The overall trends on Fort Jackson reflected in a recent command climate survey indicate the post is heading in the right direction in combating sexual assault and sexual harassment, said the installation's commander April 17.

Maj Gen. Pete Johnson, Fort Jackson commander, spoke to the post's civilian workforce Tuesday at a town hall held in the Post Theater.

He said the post is proud of "our efforts to shape the environment in respect of sexual assault and sexual harassment." There is a perception of the team here that we are in fact making a difference, he added.

Johnson especially lauded the efforts of junior civilian employees to give feedback during the survey.

"Our junior teammates are recognizing the efforts there and giving us positive feedback," he added. Thirty-four percent of the post's junior civilian workforce responded to the survey.

While the numbers of civilians who said they heard unwanted jokes, hazing and bullying are low, they are not where Fort Jackson leadership want them to be.

Johnson added leaders must be mindful of the unintended impact of what they do because some employees may feel their reputation is under assault.

"We have to continue to lead and shape the environment to where these are zero," Johnson said.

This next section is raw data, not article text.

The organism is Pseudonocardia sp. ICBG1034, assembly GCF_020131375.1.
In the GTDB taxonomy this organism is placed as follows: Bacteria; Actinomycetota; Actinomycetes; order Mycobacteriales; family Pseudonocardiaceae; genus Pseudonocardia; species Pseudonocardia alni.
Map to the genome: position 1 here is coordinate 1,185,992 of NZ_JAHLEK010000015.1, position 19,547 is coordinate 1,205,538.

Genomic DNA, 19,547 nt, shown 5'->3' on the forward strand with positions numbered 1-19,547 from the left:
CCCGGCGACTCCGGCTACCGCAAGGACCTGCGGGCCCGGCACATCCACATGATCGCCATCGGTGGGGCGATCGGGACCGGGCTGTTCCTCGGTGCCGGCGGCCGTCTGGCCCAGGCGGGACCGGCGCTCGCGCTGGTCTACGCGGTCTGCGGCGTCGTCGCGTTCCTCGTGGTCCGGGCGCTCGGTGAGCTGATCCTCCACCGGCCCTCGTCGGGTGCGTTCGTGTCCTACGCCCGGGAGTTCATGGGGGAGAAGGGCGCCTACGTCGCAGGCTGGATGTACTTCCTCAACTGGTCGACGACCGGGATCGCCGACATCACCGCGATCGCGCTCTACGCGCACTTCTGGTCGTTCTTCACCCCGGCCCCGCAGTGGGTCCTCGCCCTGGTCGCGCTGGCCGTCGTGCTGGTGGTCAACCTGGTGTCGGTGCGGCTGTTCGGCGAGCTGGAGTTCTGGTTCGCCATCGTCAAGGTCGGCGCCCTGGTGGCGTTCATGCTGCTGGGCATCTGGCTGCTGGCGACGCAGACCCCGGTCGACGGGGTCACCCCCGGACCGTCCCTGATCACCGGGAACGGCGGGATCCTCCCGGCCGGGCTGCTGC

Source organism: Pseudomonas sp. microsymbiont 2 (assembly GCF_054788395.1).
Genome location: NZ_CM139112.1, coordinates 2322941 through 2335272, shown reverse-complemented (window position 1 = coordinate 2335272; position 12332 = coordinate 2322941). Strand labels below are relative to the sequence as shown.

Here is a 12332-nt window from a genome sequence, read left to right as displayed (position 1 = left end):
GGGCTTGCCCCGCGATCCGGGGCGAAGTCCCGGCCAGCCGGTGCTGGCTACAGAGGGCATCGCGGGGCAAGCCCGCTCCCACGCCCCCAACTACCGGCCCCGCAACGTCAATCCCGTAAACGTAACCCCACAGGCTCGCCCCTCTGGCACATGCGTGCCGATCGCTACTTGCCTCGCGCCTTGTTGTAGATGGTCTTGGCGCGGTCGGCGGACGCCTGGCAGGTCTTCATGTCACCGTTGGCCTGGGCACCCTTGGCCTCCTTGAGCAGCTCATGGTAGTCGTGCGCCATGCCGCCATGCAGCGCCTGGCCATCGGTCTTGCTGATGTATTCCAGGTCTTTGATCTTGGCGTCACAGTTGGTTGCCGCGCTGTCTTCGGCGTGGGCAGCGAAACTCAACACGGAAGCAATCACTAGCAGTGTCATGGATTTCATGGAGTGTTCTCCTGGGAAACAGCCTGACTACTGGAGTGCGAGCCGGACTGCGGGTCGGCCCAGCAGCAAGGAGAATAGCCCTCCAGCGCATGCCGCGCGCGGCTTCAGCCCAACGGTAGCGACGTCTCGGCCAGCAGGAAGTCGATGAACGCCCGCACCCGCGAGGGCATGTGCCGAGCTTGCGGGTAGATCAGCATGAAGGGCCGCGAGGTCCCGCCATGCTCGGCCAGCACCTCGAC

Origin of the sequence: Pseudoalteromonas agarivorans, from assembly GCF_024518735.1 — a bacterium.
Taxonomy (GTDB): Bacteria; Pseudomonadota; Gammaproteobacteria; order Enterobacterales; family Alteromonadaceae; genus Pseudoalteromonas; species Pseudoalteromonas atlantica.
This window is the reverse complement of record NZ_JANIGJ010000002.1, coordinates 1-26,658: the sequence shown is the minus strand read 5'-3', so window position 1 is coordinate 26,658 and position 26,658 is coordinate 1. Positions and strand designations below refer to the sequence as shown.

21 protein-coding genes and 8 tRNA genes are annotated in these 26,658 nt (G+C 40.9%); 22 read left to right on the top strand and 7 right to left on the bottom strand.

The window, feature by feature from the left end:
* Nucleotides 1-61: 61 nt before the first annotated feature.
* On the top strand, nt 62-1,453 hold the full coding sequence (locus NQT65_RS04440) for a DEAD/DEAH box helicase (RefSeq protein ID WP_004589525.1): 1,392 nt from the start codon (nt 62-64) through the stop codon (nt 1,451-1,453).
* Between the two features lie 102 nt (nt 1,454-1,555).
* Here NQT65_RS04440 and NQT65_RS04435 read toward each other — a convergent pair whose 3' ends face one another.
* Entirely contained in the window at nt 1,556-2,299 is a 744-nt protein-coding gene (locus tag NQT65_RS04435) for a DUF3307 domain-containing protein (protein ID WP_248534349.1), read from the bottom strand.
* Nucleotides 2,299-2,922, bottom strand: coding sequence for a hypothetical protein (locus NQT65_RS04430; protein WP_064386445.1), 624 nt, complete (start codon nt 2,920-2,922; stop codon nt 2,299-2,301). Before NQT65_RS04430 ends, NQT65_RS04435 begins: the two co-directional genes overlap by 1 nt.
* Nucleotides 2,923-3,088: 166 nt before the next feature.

Fort Jackson has already implemented a strategy to improve employee satisfaction. The road ahead includes follow up sensing sessions; exploring additional ways to improve communications; reinforcing supervisor training, education and development opportunities; and continually emphasizing recognition as the key component to excellent leadership.

During the town hall, Johnson also praised the workforce and handed out new commander's coins to nominees for employees of the quarter, spoke of Army Civilian initiatives, discussed changes to the Basic Combat Training program of instruction, how the command is interested in improving the quality of life, and the upcoming Victory Week.

While Johnson praised the feedback the post received, it still needs more.

"I really want to make a difference" for everyone on post, Johnson said. "I don't want anybody left behind in their perceptions that their values" aren't being heard by the organization.

Civilian employees can voice their concerns through their chains of command, command climate surveys and a Civilian Advisory Council that helps the commander make decisions that may affect the civilian workforce.